How to Deal with Cloudy Pool Water
Cloudy pool water can be frustrating and cleaning it up can be a pain – especially when it happens out of nowhere. There are several reasons why your pool water might turn cloudy.
This article will cover the possible causes of cloudy pool water and offer a few maintenance tips to help you fix the issue and prevent future occurrences.
What Is Cloudy Pool Water?
Cloudy pool water occurs when microscopic particles build up in your pool and reflect sunlight. The water is no longer clear. There are various degrees of cloudy pool water:
- Dull – Your pool is not milky or murky at this level, but you will notice that it is not as sparkly as it should be.
- Hazy – This is when the issue becomes more noticeable. You can see the pool floor, but it will be pretty unclear.
- Cloudy – Now, your pool starts to look milky. At this point, you will barely be able to see the deepest parts of your pool.
- Opaque – This is the worst case – you will not be able to see the pool floor at all.
What Are the Causes of Cloudy Pool Water?
Here are some reasons why you pool may become cloudy:
Reduced Filtration Function
This is one of the major reasons for cloudy swimming pools. Your pool filter system is responsible for cleaning your pool water.
However, if it begins to malfunction or does not run long enough, the water in the pool becomes stagnant. This stagnant water is not only cloudy but dirty as well.
Foreign particles such as leaves, pollen, flowers, and bird droppings can pollute your pool system. They may seem small, but over time debris can build up and become an issue, especially if your filter system is not doing its job.
Wrong PH or Chlorine Levels
When there is an imbalance of free chlorine and PH Levels, you end up with cloudy water. Pollutants like lotions, urine, or makeup can cause this imbalance.
Low levels of chlorine and chloramines (a combined chlorine form) will result in cloudy pool water. As a rule of thumb, the free chlorine should range from 1 to 3 ppm.
Also, when your pool water’s pH level is over 7.8, it renders the chlorine unable to effectively kill bacteria or prevent algae growth.
If the total alkalinity (TA) in your pool is too high, it can lead to calcium scaling. If your TA goes above 200 ppm, the chlorine will be less effective and eventually lead to a cloudy pool.
Rainwater is another reason for cloudy pools. Runoff from rainfall can cause outside chemicals to flow into your pool, leading to an imbalance in pool chemicals.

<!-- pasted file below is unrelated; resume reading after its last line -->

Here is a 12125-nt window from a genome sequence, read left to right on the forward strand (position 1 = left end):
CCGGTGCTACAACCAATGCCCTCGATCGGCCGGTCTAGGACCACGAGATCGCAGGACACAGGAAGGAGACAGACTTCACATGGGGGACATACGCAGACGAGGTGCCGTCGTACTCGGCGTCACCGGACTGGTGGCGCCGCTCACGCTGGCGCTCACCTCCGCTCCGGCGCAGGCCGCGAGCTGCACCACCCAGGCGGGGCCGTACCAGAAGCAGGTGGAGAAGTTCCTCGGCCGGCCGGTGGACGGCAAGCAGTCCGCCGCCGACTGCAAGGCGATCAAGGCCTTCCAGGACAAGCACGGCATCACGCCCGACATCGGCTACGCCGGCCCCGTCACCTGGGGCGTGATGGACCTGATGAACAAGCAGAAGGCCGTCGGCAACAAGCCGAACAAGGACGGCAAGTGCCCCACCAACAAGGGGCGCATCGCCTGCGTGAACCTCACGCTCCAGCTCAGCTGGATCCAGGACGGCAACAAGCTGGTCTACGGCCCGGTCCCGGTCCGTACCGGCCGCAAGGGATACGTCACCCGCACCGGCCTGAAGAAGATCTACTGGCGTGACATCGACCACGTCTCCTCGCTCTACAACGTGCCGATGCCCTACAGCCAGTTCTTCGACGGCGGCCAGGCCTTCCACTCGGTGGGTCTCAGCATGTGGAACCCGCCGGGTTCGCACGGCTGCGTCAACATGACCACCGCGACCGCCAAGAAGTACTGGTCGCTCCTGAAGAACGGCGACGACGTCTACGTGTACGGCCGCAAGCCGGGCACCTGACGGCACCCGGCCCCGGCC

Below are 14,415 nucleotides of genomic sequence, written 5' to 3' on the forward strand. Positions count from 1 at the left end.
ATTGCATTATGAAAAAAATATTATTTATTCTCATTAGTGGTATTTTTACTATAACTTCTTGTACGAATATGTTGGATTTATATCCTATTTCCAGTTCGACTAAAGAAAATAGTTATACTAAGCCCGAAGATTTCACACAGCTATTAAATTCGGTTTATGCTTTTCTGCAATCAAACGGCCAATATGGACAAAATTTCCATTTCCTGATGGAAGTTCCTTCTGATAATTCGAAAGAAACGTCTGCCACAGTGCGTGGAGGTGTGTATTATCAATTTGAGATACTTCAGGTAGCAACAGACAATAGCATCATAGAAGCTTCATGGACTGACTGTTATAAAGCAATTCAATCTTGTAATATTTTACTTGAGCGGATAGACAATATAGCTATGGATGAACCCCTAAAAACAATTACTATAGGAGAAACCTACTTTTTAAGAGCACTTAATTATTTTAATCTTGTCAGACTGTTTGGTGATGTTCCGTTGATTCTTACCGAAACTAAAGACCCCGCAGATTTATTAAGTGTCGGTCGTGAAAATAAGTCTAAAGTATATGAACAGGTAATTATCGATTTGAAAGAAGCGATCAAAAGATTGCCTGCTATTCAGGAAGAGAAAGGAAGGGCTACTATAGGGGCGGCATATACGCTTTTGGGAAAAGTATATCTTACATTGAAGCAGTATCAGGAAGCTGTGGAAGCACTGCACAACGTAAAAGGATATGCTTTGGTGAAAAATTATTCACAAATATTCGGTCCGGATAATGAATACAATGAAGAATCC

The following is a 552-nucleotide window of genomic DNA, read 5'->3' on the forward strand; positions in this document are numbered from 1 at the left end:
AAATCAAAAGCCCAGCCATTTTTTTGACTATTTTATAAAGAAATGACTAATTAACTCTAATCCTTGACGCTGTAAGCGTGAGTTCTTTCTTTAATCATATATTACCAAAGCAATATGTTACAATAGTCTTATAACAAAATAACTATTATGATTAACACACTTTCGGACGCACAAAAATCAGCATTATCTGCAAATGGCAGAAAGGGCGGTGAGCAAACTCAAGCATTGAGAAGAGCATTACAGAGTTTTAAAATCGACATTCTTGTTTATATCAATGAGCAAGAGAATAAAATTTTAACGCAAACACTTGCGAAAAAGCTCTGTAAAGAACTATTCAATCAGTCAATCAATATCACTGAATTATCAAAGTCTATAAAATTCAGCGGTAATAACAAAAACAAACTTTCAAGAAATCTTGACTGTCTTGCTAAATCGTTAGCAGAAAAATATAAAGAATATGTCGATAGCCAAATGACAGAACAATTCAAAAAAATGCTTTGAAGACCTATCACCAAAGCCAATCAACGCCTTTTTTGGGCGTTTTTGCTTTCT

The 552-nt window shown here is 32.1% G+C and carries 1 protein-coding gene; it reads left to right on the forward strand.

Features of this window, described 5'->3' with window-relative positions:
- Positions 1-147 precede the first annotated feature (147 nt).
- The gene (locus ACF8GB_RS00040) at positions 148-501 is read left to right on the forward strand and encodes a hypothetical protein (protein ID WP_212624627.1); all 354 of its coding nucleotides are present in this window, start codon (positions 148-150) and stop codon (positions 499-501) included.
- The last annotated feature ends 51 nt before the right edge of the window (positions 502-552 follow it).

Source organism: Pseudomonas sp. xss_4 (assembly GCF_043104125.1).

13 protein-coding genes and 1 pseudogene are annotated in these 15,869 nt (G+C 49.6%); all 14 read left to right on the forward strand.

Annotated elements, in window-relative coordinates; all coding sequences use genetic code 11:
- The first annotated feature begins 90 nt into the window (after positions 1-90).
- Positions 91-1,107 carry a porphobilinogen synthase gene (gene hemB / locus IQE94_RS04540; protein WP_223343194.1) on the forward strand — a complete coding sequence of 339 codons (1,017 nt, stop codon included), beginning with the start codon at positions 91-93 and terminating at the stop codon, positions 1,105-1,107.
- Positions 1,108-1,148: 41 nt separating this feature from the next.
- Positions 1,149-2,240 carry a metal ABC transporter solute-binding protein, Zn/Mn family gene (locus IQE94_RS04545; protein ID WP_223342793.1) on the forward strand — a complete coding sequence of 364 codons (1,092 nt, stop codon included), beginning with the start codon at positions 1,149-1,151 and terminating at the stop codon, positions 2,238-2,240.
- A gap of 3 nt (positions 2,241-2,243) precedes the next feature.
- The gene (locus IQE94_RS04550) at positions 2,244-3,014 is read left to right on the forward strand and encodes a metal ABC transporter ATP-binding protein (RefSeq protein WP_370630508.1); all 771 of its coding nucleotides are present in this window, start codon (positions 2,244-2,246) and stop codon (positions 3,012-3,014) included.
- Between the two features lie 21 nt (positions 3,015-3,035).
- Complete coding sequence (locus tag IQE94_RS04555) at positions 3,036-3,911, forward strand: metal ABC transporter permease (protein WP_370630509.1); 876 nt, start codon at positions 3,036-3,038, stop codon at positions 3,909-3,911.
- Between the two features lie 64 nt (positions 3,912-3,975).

High Calcium Hardness Level
Calcium Hardness (CH) is the total amount of calcium in your pool. When the CH is too high, you will likely have a cloudy pool or calcium scaling. You should shoot for about 100 to 400 ppm of CH. Keep in mind that the level of CH should also be based on the temperature.
Contaminants from Swimmers
Besides affecting the pH level of your pool water, contaminants like makeup, body oils, or sunscreens can build up in your pool, causing your pool water to look cloudy and grimy.
How to Deal with Cloudy Pool Water
So now that you know why your pool water is cloudy, how do you fix it?
You first need to remove all contaminants from your pool, such as algae and other particles. Clean your pool, making sure to scrub and vacuum the entire area. If you have an algae issue, shocking your pool should help with that.
If the cause of your cloudy pool is mechanical, then you’ll want to focus on the filtration system. First, use a high-quality filter that is designed for your pool’s size and location.
Remember that as a pool owner, you must maintain your pool regularly. This means performing regular cleaning and maintenance checks to ensure all parts are working efficiently.
It is important to run the filtration system for the proper amount of time. If you use your pool frequently, you should allow the system to run for as long as 24 hours a day. However, if you do not use it often, you can run your system for about 8 to 10 hours daily.
As mentioned earlier, different forms of chemical imbalances can make your pool water cloudy. Here are a few solutions to this particular problem:
Check the chlorine level of your pool every day and make adjustments accordingly. This is an essential measure to take, especially during the summer due to high temperatures.
If you notice the pH level of your pool is lower or higher than it should be, you should use a PH increaser or reducer. A PH reducer should also help with high TA levels. You might need to use these substances multiple times before getting the proper levels.
Reduce Calcium-based Chlorine
If you have CH issues caused by excess calcium, it is best to reduce how much calcium-based chlorine you use. You can use a setting agent to minimize the amount of calcium in your pool if need be.
Use Flocculants or Clarifiers
If you are in a bind and need to clean your pool immediately, you can use a pool water clarifier or pool flocculant to clean your pool in a matter of hours.
However, remember that you will need to change your cartridge filter element afterward. This is because your cartridge filter is made from paper and using clarifiers or flocculants will clog it.
Many people wonder if pool covers are safe to use. Pool covers are safe and can help to maintain your pool. However, they should not be the only measure you take to keep your pool clean.
Also, be sure to use items like a pool fence or net to prevent drowning accidents, especially if you have young kids or pets.
Cloudy pool water can happen to anyone, what matters most is how you handle it. Treating this issue is relatively easy, and with this article, you now have the know-how to deal with it.
Check out the rest of this website for more tools and guides on maintaining your pool.
Herbert is a swimming enthusiast. Started career working as a lifeguard, and in pool maintenance. He loves to share his experience and recommendation on this blog.